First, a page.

[tor-dev] Improving Private Browsing Mode/Tor Browser
g.koppen at jondos.de
Wed Jun 22 20:30:40 UTC 2011
After reading Mike's blog post and the material contained in it (via
links) I thought it would be helpful to start a discussion about it.
First of all thanks for explaining the idea of improving the private
browsing mode. That aim seems worthwile but I want to focus more on the
needs for high anonymity systems like Tor (I am one of the JonDos people
to set the records straight).
Thus, first I am not sure about the relationship of the improved private
browsing and the anon mode. It seems like the former is kind of
precondition of the latter and the latter adds some special anon
features (or just layout stuff??): "We would love to be able to ship a
vastly simplified browser extension that contains only a compiled Tor
binary and some minimal addon code that simply "upgrades" the user's
private browsing mode into a fully functional anonymous mode." What
shall the upgrade do exactly? And why having again add-ons that can
probably be toggled on/off and are thus more error-prone than just
having an, say, Tor anon mode? Or is this already included in the Tor
anon mode but only separated in the blog post for explanatory purposes?
Sticking to the blog post (one of) its central idea seems to be to
isolate the identifiers and state to the top-level domain in the URL bar
as "activity in Tor Browser on one site should not trivially
de-anonymize their activity [i.e. the activity of Tor users, G.K.] on
another site to ad networks and exits". I am wondering whether this idea
really helps here at least regarding exit mixes. If one user requests
google.com, mail.google.com and other Google services within the 10
minutes interval (I am simplifying here a bit) without deploying TLS the
exit is still able to connect the whole activity and "sees" which
services that particular user is requesting/using. Even worse, if the
browser session is quite long there is a chance of recognizing that user
again if she happens to have the same exit mix more than once. Thus, I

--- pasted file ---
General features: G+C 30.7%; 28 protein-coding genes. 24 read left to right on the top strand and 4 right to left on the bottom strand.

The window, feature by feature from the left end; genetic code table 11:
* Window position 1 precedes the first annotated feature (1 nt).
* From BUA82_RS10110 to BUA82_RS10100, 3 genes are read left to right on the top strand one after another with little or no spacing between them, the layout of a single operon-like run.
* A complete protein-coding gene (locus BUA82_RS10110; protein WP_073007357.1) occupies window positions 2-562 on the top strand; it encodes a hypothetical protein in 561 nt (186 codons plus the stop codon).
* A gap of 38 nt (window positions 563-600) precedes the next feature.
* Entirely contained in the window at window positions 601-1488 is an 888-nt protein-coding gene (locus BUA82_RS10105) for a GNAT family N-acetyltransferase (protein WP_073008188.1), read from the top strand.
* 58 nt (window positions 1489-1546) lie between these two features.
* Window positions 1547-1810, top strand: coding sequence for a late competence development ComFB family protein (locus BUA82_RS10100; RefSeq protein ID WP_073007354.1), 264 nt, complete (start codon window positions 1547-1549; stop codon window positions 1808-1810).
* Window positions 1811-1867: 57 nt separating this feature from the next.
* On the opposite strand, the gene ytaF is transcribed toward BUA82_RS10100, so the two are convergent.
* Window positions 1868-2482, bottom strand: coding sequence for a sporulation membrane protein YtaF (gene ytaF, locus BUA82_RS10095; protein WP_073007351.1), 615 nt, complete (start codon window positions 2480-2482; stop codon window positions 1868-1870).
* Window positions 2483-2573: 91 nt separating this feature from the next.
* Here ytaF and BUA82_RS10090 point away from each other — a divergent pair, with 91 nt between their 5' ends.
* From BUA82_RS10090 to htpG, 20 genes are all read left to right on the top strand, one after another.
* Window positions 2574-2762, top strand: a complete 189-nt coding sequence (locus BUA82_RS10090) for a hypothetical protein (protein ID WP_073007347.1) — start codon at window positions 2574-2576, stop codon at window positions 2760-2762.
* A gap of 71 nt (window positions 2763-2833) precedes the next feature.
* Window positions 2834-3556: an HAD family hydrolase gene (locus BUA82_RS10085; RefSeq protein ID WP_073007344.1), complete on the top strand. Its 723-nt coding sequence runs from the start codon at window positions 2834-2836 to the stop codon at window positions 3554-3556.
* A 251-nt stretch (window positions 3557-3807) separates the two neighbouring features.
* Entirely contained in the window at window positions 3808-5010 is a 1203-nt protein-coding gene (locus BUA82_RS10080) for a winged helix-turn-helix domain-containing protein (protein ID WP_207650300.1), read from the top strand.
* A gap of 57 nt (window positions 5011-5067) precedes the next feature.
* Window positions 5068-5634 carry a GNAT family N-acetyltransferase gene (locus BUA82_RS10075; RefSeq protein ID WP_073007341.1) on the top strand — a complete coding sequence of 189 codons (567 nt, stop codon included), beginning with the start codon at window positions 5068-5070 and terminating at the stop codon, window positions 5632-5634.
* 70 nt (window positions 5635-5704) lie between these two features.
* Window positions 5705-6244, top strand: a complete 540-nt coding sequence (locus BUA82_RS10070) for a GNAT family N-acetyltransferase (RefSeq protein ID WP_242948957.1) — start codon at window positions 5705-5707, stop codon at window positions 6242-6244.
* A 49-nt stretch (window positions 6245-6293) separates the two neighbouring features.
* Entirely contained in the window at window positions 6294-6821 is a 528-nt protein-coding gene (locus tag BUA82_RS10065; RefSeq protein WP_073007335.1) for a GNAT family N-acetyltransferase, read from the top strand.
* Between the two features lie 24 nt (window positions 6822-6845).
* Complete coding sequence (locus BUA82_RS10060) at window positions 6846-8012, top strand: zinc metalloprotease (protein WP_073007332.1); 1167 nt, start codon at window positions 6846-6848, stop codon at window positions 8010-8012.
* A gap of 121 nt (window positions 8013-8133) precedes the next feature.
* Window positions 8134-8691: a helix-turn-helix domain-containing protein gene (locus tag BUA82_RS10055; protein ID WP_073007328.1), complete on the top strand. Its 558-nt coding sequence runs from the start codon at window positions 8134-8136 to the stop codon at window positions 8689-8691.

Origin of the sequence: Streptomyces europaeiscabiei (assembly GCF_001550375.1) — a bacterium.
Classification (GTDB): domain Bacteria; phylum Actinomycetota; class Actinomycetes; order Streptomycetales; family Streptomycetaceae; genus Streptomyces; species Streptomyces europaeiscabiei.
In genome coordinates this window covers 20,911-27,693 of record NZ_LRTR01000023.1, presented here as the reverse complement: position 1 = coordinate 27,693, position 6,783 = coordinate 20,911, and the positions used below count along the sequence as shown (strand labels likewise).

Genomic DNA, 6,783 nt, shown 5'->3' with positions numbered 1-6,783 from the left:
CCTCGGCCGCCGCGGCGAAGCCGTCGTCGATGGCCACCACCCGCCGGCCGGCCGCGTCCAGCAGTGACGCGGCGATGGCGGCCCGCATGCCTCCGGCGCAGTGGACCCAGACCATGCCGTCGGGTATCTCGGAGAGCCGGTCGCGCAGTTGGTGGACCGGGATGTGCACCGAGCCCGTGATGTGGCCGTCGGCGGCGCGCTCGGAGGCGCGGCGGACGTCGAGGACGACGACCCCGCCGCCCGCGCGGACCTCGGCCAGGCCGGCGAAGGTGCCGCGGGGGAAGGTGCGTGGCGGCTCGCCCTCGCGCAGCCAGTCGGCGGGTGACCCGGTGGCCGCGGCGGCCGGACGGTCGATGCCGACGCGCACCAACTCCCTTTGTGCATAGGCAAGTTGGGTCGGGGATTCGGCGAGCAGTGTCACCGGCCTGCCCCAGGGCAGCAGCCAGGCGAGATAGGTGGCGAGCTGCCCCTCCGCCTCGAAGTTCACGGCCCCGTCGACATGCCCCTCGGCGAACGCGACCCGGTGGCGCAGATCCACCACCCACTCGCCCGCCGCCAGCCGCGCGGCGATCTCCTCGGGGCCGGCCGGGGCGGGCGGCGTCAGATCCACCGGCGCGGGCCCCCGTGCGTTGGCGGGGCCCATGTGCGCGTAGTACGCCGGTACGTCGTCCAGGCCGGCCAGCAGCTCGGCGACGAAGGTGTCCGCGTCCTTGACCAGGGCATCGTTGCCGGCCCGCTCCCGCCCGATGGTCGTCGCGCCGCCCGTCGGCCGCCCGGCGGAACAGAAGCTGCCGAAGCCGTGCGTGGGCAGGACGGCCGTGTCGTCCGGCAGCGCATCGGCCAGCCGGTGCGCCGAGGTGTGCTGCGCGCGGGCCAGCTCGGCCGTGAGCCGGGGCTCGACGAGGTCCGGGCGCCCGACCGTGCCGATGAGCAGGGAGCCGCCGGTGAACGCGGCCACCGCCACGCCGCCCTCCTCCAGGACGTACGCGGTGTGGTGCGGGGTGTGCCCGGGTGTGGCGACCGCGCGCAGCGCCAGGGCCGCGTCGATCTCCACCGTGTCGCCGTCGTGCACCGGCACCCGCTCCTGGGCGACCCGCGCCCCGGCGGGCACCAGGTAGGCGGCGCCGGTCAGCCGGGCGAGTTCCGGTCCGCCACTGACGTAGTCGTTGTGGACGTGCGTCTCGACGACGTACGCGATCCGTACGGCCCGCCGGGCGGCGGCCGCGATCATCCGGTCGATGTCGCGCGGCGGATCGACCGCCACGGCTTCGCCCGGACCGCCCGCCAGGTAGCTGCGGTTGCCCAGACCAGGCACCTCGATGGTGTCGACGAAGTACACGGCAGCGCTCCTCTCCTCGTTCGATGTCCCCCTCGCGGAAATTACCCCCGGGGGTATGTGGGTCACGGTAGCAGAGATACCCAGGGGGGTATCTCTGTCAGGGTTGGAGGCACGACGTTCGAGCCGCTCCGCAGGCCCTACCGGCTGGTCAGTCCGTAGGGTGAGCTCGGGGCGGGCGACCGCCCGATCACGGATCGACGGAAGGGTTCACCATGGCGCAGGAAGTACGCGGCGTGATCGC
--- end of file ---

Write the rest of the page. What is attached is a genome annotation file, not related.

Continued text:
do not see how that helps avoiding linkability for users that need/want
strong anonymity while surfing the web. Would be good to get that
explained in some detail. Or maybe I am missing a point here.
Now something to the proposed behavior of the referer and window.name.
It is said that they should adhere to the "same-origin policy where
sites from different origins get either no referer, or a referer that is
truncated to the top-level domain". Assuming I understood TorButton's
Smart-Spoofing option properly: Why is it not applied to the
referer/window.name anymore? In other words: Why is the referer (and
window.name) not kept if the user surfs within one domain (let's say
from example.com to foo.example.com and then to foo.bar.example.com)?
Before we implemented almost the same algorithm than Torbutton's
smart-spoof algo in our own extension a while ago we had some
compatibility issues (I remember yahoo.com that needed to have the
referer untouched while surfing within the domain) that got fixed by it
and never popped up again. Why stepping back? The idea "sites should
also be allowed to request an exemption to this rule on a per-site basis
using an html attribute, which could trigger a chrome permissions
request, or simply be granted automatically (on the assumption that they
could just URL smuggle the data)" seems rather awkward and not a good
solution to a problem that is not really one.
One final point: Leaving my previous section aside: Why is the referer
and window.name not treated in the same way as cookies and others in the
proposal. Why having two different policies for identifiers? I am not
sure whether there could emerge some attacks out of that distinction but
my feeling tells me that there should ideally be just one policy that
governs all those identifiers. At least it would probably be easier to
implement and to audit them.
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